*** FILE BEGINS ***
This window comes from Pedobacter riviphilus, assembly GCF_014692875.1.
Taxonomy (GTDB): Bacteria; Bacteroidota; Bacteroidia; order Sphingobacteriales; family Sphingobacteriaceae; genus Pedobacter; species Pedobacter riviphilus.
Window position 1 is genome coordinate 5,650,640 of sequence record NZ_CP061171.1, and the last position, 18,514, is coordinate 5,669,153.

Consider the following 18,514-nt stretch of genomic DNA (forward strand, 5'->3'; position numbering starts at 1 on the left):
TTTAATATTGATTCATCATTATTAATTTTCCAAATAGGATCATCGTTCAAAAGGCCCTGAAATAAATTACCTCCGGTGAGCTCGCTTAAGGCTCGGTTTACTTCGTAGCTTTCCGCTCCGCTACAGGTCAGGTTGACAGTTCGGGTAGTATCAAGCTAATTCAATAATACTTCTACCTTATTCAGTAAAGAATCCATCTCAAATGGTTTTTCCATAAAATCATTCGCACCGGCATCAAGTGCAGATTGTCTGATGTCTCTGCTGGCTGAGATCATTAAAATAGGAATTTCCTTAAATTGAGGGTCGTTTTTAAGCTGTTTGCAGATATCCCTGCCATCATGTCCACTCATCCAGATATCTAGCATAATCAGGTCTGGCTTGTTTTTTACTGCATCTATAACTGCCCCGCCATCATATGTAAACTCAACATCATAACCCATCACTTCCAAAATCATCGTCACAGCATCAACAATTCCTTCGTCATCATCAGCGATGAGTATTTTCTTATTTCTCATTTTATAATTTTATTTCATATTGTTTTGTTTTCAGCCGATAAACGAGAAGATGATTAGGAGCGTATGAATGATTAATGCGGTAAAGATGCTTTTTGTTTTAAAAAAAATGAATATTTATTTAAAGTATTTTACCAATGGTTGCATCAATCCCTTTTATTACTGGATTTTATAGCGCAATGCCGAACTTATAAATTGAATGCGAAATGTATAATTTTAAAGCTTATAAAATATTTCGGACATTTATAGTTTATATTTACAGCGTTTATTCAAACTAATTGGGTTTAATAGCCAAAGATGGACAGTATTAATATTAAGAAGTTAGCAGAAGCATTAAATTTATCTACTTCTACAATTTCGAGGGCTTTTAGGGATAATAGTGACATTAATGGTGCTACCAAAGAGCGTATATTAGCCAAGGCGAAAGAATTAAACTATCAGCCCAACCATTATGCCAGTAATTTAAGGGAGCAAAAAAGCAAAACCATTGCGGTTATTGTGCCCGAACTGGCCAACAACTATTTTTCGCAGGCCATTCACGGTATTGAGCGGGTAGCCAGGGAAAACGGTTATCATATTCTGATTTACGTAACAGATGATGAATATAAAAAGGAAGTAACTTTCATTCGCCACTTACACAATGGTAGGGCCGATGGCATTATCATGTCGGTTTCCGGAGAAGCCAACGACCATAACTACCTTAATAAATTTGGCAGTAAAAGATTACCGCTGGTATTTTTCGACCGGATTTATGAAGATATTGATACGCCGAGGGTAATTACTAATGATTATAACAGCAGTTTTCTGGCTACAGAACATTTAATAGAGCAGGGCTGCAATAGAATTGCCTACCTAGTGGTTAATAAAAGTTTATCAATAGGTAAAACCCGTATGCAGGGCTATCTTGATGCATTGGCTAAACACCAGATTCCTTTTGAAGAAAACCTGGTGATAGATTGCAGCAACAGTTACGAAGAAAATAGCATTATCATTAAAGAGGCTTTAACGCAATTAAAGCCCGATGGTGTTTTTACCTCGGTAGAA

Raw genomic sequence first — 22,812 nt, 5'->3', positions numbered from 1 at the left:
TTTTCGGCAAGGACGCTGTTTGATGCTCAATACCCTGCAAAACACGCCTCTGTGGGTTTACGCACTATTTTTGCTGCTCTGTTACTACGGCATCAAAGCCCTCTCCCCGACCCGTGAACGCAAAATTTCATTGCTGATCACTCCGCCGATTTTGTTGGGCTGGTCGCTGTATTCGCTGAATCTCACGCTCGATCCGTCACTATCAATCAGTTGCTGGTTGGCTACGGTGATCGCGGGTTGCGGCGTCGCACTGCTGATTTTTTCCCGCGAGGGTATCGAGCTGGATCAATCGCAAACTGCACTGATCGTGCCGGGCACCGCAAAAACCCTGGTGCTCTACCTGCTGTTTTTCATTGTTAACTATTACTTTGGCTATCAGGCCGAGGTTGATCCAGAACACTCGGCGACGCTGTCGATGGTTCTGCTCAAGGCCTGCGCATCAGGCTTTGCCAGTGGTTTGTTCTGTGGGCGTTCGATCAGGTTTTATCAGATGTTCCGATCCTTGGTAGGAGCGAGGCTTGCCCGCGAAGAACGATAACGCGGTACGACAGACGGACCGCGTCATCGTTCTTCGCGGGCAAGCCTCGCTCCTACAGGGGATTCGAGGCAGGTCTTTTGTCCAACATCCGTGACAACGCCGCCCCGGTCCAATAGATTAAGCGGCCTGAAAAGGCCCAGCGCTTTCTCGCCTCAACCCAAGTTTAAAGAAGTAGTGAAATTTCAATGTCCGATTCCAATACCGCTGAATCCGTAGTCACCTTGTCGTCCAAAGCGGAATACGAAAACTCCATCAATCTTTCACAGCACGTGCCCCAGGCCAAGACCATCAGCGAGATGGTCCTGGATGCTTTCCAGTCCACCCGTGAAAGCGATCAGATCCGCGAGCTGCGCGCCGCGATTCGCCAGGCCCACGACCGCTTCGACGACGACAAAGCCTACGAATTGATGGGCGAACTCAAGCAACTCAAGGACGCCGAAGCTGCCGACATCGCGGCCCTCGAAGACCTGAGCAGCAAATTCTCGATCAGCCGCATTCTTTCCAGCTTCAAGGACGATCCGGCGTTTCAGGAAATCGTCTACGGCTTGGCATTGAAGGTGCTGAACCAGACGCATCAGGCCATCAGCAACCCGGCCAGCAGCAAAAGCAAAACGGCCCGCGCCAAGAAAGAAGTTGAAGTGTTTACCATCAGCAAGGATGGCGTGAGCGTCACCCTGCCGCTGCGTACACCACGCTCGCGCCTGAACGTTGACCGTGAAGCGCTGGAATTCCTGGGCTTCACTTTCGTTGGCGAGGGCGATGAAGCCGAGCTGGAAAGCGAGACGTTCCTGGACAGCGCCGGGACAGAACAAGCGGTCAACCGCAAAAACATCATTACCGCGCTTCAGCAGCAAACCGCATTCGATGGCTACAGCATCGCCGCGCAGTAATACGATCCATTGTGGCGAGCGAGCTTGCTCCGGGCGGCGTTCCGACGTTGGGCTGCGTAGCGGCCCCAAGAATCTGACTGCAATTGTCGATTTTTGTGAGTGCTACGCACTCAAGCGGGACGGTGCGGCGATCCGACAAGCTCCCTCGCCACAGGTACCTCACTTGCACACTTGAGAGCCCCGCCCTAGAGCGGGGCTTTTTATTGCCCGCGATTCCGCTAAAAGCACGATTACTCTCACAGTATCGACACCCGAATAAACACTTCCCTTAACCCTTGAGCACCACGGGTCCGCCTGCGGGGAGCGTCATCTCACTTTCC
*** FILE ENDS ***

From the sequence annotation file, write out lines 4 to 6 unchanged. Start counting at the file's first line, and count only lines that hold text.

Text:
Consider the following 18,514-nt stretch of genomic DNA (forward strand, 5'->3'; position numbering starts at 1 on the left):
TTTAATATTGATTCATCATTATTAATTTTCCAAATAGGATCATCGTTCAAAAGGCCCTGAAATAAATTACCTCCGGTGAGCTCGCTTAAGGCTCGGTTTACTTCGTAGCTTTCCGCTCCGCTACAGGTCAGGTTGACAGTTCGGGTAGTATCAAGCTAATTCAATAATACTTCTACCTTATTCAGTAAAGAATCCATCTCAAATGGTTTTTCCATAAAATCATTCGCACCGGCATCAAGTGCAGATTGTCTGATGTCTCTGCTGGCTGAGATCATTAAAATAGGAATTTCCTTAAATTGAGGGTCGTTTTTAAGCTGTTTGCAGATATCCCTGCCATCATGTCCACTCATCCAGATATCTAGCATAATCAGGTCTGGCTTGTTTTTTACTGCATCTATAACTGCCCCGCCATCATATGTAAACTCAACATCATAACCCATCACTTCCAAAATCATCGTCACAGCATCAACAATTCCTTCGTCATCATCAGCGATGAGTATTTTCTTATTTCTCATTTTATAATTTTATTTCATATTGTTTTGTTTTCAGCCGATAAACGAGAAGATGATTAGGAGCGTATGAATGATTAATGCGGTAAAGATGCTTTTTGTTTTAAAAAAAATGAATATTTATTTAAAGTATTTTACCAATGGTTGCATCAATCCCTTTTATTACTGGATTTTATAGCGCAATGCCGAACTTATAAATTGAATGCGAAATGTATAATTTTAAAGCTTATAAAATATTTCGGACATTTATAGTTTATATTTACAGCGTTTATTCAAACTAATTGGGTTTAATAGCCAAAGATGGACAGTATTAATATTAAGAAGTTAGCAGAAGCATTAAATTTATCTACTTCTACAATTTCGAGGGCTTTTAGGGATAATAGTGACATTAATGGTGCTACCAAAGAGCGTATATTAGCCAAGGCGAAAGAATTAAACTATCAGCCCAACCATTATGCCAGTAATTTAAGGGAGCAAAAAAGCAAAACCATTGCGGTTATTGTGCCCGAACTGGCCAACAACTATTTTTCGCAGGCCATTCACGGTATTGAGCGGGTAGCCAGGGAAAACGGTTATCATATTCTGATTTACGTAACAGATGATGAATATAAAAAGGAAGTAACTTTCATTCGCCACTTACACAATGGTAGGGCCGATGGCATTATCATGTCGGTTTCCGGAGAAGCCAACGACCATAACTACCTTAATAAATTTGGCAGTAAAAGATTACCGCTGGTATTTTTCGACCGGATTTATGAAGATATTGATACGCCGAGGGTAATTACTAATGATTATAACAGCAGTTTTCTGGCTACAGAACATTTAATAGAGCAGGGCTGCAATAGAATTGCCTACCTAGTGGTTAATAAAAGTTTATCAATAGGTAAAACCCGTATGCAGGGCTATCTTGATGCATTGGCTAAACACCAGATTCCTTTTGAAGAAAACCTGGTGATAGATTGCAGCAACAGTTACGAAGAAAATAGCATTATCATTAAAGAGGCTTTAACGCAATTAAAGCCCGATGGTGTTTTTACCTCGGTAGAA

Raw genomic sequence first — 22,812 nt, 5'->3', positions numbered from 1 at the left: